Cris Johnston: Healthy reserves protect essential government services

DEBATE QHow important is it that Indiana maintain a surplus?

Because of the strong economic stewardship of Gov. Eric J. Holcomb and our partners in the General Assembly, the state of Indiana closed the fiscal books earlier this month with more than $2 billion in reserves. This is great news for Hoosier taxpayers.

The general fund budget adopted in April appropriates over $34 billion over the next two years for programs and services to Hoosiers, including Medicaid and child protective services. More than half of the budget goes to our K-12 schools.

Many families create emergency funds for unexpected disruptions in monthly budgets. Similarly, states maintain reserves to pay for services when tax revenue, primarily sales and income taxes decline, but more Hoosiers require government services. Yes, $2 billion in reserves is a significant amount of money, yet it translates into running the government for roughly 43 days.

Sustained fiscal discipline creates the flexibility to consider how future investments are made. Holcomb and the General Assembly have been presented with those opportunities recently. Earlier this year, the governor, with the support of the General Assembly, used reserves to pay off a pension liability that schools currently fund. This investment by the state will save local school districts $140 million over the next two years, with continued savings in the years following, providing dollars that can go straight into teachers’ paychecks. This is just one example of a prudent, one-time use of reserves to offset future ongoing costs.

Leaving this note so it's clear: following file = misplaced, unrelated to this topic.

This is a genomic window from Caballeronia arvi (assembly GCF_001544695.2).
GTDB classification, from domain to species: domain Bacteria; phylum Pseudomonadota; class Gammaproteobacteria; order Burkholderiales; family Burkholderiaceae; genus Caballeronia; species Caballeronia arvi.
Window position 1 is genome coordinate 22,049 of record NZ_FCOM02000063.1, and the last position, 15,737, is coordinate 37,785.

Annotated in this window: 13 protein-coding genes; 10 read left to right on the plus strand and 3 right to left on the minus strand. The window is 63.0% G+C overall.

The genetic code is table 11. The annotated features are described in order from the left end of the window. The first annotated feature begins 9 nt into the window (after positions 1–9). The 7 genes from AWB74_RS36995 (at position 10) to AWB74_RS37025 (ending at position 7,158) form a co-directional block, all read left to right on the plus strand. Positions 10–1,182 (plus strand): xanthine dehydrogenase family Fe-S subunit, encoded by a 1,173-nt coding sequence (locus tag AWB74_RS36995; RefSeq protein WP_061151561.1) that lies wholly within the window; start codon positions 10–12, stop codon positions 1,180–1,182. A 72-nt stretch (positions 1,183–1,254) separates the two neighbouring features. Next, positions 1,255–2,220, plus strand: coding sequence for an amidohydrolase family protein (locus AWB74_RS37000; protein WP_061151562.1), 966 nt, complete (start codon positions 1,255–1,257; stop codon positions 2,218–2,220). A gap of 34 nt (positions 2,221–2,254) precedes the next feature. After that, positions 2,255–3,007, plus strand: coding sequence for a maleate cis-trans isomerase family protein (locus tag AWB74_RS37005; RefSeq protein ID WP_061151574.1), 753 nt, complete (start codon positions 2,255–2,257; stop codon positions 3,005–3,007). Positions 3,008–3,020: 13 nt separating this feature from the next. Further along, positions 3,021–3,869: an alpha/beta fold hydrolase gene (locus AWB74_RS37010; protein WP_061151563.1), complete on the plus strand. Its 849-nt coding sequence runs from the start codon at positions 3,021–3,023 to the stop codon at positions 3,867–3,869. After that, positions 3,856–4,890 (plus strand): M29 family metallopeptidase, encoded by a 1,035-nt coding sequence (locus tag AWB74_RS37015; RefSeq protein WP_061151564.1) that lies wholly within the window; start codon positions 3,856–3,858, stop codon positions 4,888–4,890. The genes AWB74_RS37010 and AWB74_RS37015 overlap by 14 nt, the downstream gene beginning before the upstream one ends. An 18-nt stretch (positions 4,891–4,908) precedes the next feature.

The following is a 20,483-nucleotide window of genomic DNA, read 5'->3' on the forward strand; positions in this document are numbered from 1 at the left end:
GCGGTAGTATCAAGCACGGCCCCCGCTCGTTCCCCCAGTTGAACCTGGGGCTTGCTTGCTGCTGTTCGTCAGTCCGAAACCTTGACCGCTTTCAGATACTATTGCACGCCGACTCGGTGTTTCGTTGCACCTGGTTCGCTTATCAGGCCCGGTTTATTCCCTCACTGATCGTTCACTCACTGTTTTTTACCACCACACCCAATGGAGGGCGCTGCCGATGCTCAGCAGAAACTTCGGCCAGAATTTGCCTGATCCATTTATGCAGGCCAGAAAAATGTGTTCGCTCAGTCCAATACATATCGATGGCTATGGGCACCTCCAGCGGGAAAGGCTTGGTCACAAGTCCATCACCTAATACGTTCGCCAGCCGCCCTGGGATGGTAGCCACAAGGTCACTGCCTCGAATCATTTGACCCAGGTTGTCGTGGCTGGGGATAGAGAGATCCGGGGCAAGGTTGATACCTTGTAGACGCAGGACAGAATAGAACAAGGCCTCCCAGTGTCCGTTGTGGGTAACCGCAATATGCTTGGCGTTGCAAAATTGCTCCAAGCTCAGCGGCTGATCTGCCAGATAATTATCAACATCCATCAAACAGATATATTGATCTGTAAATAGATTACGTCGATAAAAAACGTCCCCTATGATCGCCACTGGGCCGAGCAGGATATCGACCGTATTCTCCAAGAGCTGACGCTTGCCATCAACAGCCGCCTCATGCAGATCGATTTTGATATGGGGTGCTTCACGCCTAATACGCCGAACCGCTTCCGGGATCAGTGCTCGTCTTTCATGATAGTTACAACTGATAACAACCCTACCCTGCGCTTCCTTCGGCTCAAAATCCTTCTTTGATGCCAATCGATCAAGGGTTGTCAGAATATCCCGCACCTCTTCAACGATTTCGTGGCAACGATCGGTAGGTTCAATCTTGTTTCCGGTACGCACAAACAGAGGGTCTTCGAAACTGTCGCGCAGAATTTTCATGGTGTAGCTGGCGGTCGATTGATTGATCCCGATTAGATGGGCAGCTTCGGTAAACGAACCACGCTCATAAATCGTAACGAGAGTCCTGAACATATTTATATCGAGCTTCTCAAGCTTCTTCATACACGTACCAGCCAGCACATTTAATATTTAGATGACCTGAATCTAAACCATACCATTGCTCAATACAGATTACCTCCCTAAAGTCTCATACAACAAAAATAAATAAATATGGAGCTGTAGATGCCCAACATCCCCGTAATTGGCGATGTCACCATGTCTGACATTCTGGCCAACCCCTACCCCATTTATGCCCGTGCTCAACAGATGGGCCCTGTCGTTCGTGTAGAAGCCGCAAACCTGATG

With the closing of the books for fiscal 2019, the governor identified new opportunities for making near-term cash investments that will free up future resources. Several higher education building projects, state fairgrounds infrastructure, and finishing the free flow of U.S. 31 were approved in the most recent budget for borrowing, but now can be paid with cash. This avoids the payment of over $100 million in interest costs over the next 20 to 25 years.

Holcomb’s decision to prioritize strong reserves and a balanced budget is a key contributor to our AAA rating, the highest rating a state can receive. Indiana is one of 13 states with a AAA rating from all three rating agencies. Moody’s Investors Service recently recognized the preservation of these reserves and the governor’s proposal to spend a limited portion of these reserves on one-time expenses in maintaining the state’s long-term fiscal stability.

We in state government have a duty to manage taxpayers dollars responsibly so that, during a time of strength, we can retain our position as the fiscal envy of the nation, and during a time of need we can continue providing great government service to Hoosiers without interruption.•

Johnston is director of the Office of Management and Budget for Gov. Eric Holcomb’s administration. Send comments to

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